Belem Tower (2)
- Posted Nov. 1, 2011 by Antonio Gil Viewed 2371 times
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Myth is the nought that means all.
The very sun that opens up the sky
Is a bright and silent myth-
The dead embodiment of God
Alive and naked.
This one who called here at port,
Found existence in not being.
Without being he sufficed us.
Because he did not come, he came about
And created us.
And so does legend flow
Across the threshold of reality
And enriching it, runs forth.
Down below, life, half
Of nothing, dies away.
By Fernando Pessoa
Ulysses, the mythic hero of the Odyssey, is said to have sailed into the Atlantic and landed where Lisbon is today. And from his name derived the name of the town he then founded (Lisbon was once called Ulixbona). So, although Ulysses never existed except as a myth, Fernando Pessoa reasons that he is one of the pillars of the Portuguese nation (one of the castles in its coat of arms) and in this poem he muses on the importance of myths.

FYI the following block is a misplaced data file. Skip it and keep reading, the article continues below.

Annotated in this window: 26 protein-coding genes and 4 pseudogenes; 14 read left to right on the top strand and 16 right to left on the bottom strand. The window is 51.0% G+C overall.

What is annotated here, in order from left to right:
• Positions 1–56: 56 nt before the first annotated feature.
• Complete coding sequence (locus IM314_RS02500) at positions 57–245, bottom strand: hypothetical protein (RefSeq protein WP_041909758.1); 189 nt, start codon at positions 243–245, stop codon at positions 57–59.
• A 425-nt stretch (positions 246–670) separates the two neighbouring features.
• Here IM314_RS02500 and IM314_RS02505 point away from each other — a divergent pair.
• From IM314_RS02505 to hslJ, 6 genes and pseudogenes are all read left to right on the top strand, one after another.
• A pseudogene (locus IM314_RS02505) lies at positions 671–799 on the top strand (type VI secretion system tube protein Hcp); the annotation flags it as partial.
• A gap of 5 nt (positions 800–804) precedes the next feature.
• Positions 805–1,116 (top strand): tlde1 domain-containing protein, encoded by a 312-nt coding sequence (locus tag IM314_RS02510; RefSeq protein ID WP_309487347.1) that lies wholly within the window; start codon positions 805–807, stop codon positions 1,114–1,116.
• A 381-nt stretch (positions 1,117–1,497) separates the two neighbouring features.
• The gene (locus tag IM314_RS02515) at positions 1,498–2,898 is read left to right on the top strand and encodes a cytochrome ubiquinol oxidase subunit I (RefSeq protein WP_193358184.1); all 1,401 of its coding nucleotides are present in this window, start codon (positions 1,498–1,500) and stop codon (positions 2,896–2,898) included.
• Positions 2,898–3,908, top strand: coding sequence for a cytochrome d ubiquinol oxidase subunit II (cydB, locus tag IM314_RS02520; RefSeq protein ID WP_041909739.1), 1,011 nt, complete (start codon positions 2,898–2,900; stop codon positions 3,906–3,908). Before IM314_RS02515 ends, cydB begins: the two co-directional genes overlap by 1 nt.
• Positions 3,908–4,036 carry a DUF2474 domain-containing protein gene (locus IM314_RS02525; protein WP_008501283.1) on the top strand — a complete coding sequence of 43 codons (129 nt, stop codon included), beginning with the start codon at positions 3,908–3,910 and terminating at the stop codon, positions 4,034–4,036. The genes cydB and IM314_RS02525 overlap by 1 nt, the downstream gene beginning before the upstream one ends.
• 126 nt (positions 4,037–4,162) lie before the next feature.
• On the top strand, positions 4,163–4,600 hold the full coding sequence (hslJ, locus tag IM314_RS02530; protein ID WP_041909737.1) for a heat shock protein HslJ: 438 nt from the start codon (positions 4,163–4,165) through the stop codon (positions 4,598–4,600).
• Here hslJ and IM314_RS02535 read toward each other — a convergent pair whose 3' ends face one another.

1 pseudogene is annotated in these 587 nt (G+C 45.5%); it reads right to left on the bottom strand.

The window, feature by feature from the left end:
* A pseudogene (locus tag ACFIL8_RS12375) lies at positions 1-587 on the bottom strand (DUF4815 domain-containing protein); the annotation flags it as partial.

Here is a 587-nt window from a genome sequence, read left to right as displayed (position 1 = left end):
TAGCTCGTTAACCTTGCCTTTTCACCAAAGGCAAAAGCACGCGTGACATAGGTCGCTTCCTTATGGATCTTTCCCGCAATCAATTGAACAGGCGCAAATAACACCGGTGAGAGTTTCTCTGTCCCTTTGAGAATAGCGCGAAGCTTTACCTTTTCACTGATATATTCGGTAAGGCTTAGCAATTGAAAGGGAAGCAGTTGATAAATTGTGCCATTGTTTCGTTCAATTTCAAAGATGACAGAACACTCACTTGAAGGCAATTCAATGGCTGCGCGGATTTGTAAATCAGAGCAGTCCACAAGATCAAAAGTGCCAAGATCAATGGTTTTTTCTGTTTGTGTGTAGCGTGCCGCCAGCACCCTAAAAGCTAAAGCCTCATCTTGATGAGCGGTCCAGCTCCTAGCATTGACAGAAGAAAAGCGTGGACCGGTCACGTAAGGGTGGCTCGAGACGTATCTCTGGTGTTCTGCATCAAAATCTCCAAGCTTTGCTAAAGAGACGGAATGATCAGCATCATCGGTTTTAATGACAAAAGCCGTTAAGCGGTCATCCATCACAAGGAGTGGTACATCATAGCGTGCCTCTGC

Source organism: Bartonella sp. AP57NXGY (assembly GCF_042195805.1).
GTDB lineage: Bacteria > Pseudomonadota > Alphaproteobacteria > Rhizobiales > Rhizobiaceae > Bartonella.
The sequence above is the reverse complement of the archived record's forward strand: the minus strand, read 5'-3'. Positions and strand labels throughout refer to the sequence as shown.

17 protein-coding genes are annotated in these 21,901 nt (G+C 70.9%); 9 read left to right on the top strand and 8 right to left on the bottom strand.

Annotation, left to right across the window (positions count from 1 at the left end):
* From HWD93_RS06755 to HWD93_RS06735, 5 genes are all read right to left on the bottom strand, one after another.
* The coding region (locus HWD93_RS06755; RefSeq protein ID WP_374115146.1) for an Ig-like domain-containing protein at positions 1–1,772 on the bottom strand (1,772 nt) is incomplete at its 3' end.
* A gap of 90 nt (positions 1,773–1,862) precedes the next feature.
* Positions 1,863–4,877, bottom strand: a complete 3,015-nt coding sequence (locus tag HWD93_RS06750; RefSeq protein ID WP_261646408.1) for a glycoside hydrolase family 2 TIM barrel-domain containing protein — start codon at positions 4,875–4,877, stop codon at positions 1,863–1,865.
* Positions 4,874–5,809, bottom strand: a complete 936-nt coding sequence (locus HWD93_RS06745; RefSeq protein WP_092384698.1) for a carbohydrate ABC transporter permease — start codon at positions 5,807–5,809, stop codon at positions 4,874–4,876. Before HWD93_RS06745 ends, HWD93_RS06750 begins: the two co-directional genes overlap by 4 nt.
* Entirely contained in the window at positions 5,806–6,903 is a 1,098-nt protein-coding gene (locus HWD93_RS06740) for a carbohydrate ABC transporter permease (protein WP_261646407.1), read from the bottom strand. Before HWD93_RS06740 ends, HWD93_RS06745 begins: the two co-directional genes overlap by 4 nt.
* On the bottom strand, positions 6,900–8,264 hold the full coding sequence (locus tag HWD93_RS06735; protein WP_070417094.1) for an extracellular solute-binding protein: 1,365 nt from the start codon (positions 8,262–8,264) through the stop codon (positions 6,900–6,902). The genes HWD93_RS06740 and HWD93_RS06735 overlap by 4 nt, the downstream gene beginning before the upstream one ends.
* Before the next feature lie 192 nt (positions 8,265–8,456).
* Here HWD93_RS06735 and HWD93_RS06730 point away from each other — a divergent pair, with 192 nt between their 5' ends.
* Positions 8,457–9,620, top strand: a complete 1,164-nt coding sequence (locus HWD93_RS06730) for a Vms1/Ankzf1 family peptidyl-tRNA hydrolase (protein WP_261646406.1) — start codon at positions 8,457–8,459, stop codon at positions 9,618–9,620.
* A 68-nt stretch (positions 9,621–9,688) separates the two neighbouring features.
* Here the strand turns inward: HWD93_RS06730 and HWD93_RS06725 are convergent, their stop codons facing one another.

In the opening part of the poem he refers the myths of solar gods who die at sunset only to reincarnate at dawn in the Sun itself. The poem closes with the thought that, compared to the everlasting quality of myths, life in its fragility is indeed of little value… This thought calls to memory that Pessoa once said of himself “I want to be a maker of myths”.
Text from João Manuel Mimoso
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